Behind the Scenes: Prototyping

la_lougiuPrototyping has been key to winning major projects because it displays our engineering capabilities, sharpens our price proposal, and gets us in front of the customer. We deliver prototypes in 65% of all new projects and generally win two times more of those projects when we are involved with the designs. Our objective is to acknowledge all inquiries as quickly as possible, to state a preliminary game plan to you and the customer, and to identify team members assigned to the project. A lot happens, and many people are involved with the process.

Rick Barthel, our prototype engineer in the Twin Cities headquarters, coordinates among the customer, design engineer, manufacturing and quality to ensure that designs are produced quickly and meet the customer’s requirements. He relies heavily on La Lougiu, our long-term prototype technician, to go through the iterative process of producing a manufacturable part. Rick and La work closely with the design engineers to avoid problems and find the best way to achieve the customer’s goals.

When you hear that “the sample request has been submitted to the factory”, it means that our design and manufacturing engineers in Colorado and Asia are on the project. Brett Jelkin coordinates engineering designs in Colorado, and L.T. Koo evaluates production in our Asian facility. They are validating proof of design and rick_barthelmanufacturability, as well as sourcing any special material s.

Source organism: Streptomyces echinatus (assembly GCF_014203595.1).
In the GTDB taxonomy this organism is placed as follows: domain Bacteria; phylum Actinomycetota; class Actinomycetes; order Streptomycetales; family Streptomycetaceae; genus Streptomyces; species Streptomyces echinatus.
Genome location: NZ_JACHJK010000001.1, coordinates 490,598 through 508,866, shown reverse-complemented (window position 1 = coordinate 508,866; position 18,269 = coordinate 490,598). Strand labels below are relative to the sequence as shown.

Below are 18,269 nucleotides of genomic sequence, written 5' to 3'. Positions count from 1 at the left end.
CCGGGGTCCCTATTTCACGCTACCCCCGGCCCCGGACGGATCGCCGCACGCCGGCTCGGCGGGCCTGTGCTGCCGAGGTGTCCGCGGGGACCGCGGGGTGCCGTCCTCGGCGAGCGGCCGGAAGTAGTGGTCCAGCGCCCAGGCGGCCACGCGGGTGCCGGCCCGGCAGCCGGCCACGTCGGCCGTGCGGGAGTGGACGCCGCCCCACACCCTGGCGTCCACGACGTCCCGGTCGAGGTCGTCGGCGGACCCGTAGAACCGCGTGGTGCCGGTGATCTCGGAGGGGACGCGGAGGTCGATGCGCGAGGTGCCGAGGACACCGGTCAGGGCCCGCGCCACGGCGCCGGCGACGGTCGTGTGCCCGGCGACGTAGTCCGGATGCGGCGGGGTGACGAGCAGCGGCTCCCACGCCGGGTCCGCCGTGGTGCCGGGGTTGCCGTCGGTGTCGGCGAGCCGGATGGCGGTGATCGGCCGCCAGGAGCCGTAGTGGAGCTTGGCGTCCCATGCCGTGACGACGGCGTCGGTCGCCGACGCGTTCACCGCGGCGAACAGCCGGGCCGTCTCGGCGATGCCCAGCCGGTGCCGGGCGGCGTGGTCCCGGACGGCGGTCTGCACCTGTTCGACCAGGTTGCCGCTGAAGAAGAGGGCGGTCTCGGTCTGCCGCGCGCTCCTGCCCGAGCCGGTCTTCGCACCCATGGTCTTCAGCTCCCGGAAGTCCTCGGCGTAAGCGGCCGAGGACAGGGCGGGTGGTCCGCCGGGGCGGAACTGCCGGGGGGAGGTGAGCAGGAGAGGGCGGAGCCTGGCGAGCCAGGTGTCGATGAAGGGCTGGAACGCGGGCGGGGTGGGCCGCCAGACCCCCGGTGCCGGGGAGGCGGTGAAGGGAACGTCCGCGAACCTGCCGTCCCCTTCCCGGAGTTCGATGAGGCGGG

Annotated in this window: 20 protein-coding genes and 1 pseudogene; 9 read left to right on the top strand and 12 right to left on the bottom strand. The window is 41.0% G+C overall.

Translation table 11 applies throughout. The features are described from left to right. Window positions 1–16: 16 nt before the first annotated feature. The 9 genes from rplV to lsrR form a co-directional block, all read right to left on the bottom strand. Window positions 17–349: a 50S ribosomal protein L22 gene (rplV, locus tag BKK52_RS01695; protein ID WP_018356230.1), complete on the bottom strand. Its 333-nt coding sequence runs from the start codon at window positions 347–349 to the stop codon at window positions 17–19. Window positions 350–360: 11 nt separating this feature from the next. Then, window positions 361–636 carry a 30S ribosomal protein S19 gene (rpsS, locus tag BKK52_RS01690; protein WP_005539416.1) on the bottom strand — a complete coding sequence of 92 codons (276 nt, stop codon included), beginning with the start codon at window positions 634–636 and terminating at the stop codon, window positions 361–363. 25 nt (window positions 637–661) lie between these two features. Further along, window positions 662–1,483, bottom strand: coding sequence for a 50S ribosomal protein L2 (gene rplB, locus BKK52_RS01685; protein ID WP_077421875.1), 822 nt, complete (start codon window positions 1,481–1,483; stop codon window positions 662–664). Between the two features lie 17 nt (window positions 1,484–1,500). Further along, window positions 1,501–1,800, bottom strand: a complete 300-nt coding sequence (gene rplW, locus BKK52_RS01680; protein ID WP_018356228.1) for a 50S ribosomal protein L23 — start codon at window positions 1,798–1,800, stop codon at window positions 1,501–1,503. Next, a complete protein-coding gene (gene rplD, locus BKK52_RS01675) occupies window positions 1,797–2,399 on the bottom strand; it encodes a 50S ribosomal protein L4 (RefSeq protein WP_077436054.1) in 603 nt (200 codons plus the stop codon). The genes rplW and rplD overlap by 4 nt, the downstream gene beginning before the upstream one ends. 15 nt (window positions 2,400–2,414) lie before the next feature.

Custom parts require more activity and therefore more discipline and collaboration than standard parts, and production in low-cost countries does not, by itself, ensure competitiveness. As reps for Precision, you are key to the entire system, and our successful rep agencies are active collaborators.

The activities begin with the NPD form, which may include the customer design; in other cases, the customer tells us what they need and we create the design. An engineer with product expertise creates a spec page including schematic, dimensional drawing, and other design criteria for customer approval. The engineer then creates a prototype document consisting of the spec page, a BOM, and a labor page that includes a winding table, wire sizes, insulation layers, number of turns, soldering, lead configuration, coring, stacking, and any needs for special tooling. This document lets us purchase materials, establish work orders, and enter sales orders into the ERP system. It is also used to build the prototype.

Typically, we send one to five prototype parts, along with data sheets, to the customer for evaluation and approval, hopefully to be followed by an order. Common to all projects, the gating items are the sourcing of special (and local) materials and tooling and the need for adequate information. According to our prototyping staff, “It’s a collaborative process. We can do the best job for the customer when we understand as much as possible about the application: what the part is going into, how it’s going to be used, and the agency approvals—UL, IEC, and CSA. For example, regarding UL insulation systems, if we know in advance what’s required it will help us choose the right bobbin and materials for the job. The right information helps us create the best prototype, build it quickly, and earn the customer’s business.”

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